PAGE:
Counties Served & Courthouse Directions
 



Cameran A. Bahrami
301-762-0303


Cameran A. Bahrami was born and raised in the DC area and received his undergraduate degree from the University of Maryland, College Park. He received his Juris Doctorate from Catholic University of America in Washington, DC.

 

The Four Most Common Charges Related to Driving with a Suspended or Revoked License

While police in the state of Maryland can charge you with a variety of different crimes related to driving with a suspended or revoked license, there are four in particular that are more common than the rest. They are:

1.) Driving on a Suspended License [TA 16-303(h)]

Maryland recognizes two different types of Suspended License charges. This one is the lesser of the two, and is a crime punishable by up to 60 days in a jail, a $500 fine and up to 3 points on your driving record.

This charge is used when your driver’s license was suspended or revoked as part of what’s known as an “administrative sanction”: if you fail to appear at court date, or if you fail to pay the proper fine after being found guilty of an offense, the Maryland courts have the ability to impose a suspension or revocation of your driver’s license — even if the charge you failed to appear (or failed to pay the fine for) for was unrelated to driving your car.

If you are pulled over while driving after your license has been suspended for this reason, you will be charged under this section of the code. The penalties for this charge, while stiff, are lesser than the one addressed below on the theory that your suspension was related to a failure to appear at court (or respect its final judgment) rather than any active misconduct, per se.

2.) Driving on a Suspended License [TA 16-303(c)]

A charge of Driving on a Suspended License under this section is far more grave than the one described above. Whereas that charge concerns driving under a license suspended as a court sanction, this section of the code is reserved for situations where you are caught driving with a license that was suspended due to a poor or reckless driving record. It is punishable by 12 months of jail, a $1000 fine and up to 12 points on your driving record.

This is the section of the code that most people whose licenses have been suspended are charged under; it covers everything except licenses that have been suspended for failure to appear in court or pay court-appointed fees. For example, you will be charged under this section of code if your license was suspended for accumulating an excessive number of points on your driving record, if your license was suspended for failure to attend a court-mandated driver improvement program, if your license was suspended for failure to pay child support (in any state, not just Maryland), or if your license was suspended because you have an outstanding warrant.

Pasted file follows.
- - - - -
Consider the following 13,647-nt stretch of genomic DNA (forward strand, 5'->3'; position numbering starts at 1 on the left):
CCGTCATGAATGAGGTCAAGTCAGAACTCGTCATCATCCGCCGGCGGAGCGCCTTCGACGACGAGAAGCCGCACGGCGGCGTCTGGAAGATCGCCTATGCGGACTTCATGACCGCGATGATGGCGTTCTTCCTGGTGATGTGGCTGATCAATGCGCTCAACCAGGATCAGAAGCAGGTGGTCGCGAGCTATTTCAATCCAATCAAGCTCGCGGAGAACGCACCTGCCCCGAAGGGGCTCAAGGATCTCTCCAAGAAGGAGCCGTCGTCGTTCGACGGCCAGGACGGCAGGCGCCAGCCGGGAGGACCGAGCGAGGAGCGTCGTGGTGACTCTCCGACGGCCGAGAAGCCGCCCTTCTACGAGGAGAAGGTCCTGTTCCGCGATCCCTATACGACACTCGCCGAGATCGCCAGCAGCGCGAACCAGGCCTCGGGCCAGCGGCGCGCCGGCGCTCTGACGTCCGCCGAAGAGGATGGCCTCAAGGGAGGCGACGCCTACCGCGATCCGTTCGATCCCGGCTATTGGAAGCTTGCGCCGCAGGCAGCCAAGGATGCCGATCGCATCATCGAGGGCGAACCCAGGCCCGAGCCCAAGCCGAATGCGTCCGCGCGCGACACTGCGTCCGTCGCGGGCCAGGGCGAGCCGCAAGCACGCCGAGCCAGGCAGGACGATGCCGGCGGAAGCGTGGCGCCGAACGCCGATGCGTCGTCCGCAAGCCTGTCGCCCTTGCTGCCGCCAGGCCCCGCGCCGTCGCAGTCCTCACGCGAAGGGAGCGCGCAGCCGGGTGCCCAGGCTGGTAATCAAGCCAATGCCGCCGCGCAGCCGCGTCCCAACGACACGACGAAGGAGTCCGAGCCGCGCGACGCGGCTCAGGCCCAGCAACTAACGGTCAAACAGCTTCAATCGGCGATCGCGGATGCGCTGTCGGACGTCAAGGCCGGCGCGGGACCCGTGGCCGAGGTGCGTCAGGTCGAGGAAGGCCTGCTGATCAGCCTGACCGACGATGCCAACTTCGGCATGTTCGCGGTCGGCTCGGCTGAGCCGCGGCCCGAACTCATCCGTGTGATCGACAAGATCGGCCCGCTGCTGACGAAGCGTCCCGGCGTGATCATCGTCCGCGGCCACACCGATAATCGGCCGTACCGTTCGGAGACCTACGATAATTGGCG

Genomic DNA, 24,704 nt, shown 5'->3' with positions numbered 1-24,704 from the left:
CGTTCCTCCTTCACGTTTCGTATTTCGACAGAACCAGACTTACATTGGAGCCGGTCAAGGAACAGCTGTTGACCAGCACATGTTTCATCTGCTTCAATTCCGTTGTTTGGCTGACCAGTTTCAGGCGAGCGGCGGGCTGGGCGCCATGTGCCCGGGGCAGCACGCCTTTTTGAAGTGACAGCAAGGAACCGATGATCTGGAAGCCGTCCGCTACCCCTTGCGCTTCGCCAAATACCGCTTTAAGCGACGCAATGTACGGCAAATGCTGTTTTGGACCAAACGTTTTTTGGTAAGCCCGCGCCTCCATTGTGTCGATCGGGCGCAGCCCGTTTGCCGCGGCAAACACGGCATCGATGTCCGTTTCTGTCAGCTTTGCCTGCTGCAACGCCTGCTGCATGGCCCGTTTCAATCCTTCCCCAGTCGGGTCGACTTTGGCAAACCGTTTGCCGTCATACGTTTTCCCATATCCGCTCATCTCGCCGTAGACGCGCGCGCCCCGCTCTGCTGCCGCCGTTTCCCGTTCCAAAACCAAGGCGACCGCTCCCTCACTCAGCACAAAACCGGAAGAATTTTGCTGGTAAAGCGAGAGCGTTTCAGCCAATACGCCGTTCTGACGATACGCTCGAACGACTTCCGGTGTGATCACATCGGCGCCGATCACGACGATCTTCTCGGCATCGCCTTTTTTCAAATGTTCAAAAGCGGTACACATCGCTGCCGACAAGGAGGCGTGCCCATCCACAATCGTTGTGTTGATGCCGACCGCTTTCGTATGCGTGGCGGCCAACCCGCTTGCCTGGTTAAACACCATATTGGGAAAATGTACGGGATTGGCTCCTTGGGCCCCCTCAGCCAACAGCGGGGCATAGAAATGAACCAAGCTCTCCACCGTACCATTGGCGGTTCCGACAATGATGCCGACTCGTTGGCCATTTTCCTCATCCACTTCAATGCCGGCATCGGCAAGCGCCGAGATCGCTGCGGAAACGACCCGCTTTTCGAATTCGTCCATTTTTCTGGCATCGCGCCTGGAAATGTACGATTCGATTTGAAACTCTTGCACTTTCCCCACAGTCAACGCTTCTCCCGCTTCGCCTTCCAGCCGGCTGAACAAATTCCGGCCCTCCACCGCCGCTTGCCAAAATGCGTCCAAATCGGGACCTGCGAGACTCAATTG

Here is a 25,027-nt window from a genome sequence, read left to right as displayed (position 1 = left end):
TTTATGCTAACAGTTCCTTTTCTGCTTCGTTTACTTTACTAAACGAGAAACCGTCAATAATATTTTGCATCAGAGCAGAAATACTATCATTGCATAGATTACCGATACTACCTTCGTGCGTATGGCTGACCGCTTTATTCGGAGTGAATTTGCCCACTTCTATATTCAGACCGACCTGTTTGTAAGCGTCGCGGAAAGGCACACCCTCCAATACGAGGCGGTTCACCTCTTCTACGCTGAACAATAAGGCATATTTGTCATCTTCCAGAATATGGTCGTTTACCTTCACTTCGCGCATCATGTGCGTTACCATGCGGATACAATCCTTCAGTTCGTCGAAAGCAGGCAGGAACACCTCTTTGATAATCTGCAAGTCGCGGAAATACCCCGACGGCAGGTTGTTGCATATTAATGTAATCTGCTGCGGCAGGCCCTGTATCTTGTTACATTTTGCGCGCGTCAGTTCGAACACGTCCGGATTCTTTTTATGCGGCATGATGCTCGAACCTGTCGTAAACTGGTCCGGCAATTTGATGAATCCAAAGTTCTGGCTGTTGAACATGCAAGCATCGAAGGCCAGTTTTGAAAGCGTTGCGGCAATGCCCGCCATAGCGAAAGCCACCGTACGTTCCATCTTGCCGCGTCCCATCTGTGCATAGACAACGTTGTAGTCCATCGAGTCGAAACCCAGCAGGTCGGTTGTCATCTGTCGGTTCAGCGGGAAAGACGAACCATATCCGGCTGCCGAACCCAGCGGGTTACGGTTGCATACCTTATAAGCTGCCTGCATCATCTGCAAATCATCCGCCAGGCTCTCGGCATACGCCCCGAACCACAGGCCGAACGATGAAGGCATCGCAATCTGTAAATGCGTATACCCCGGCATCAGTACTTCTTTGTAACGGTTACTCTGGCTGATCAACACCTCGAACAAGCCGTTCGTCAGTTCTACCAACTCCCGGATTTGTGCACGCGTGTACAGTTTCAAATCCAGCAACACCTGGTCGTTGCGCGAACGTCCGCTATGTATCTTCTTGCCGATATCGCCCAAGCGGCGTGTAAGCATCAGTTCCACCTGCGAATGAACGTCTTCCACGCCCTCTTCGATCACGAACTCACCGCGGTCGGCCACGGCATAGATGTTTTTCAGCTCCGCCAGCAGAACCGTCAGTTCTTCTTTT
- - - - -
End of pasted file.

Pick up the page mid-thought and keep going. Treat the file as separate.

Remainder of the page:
Understand that this is not a comprehensive list; again, you will be charged under this section of the code if you are caught driving under a license that was suspended for any reason other than failure to appear at court or pay a fine as covered in TA 16-303(h).

3.) Driving on a Revoked License [TA 16-303(d)]

A charge for Driving on a Revoked License is even more serious than one of driving under a suspended one: it carries a maximum penalty of 12 months in jail, a $1000 fine and up to 12 points on your driving record. You will be charged under this section of the code if you are caught driving with a license that has been revoked for any appropriate reason. Aside from the penal consequences described above, a conviction for Driving on a Revoked License will also significantly extend the amount of time you are forbidden the privilege of driving in the state of Maryland.

4.) Driving on Out of State Suspended or Revoked License [TA 16-303(f), 16-303(g) & 16-303(i)]

It is just as illegal to drive in Maryland on a license that has been suspended or revoked in another state as it is on a Maryland license. The penalties for these charges are identical to those discussed above. The one difference between these charges and the earlier ones is that, in court, the State has the responsibility of proving not only that your license was suspended or revoked, but that you were given adequate notice of the suspension/revocation as well.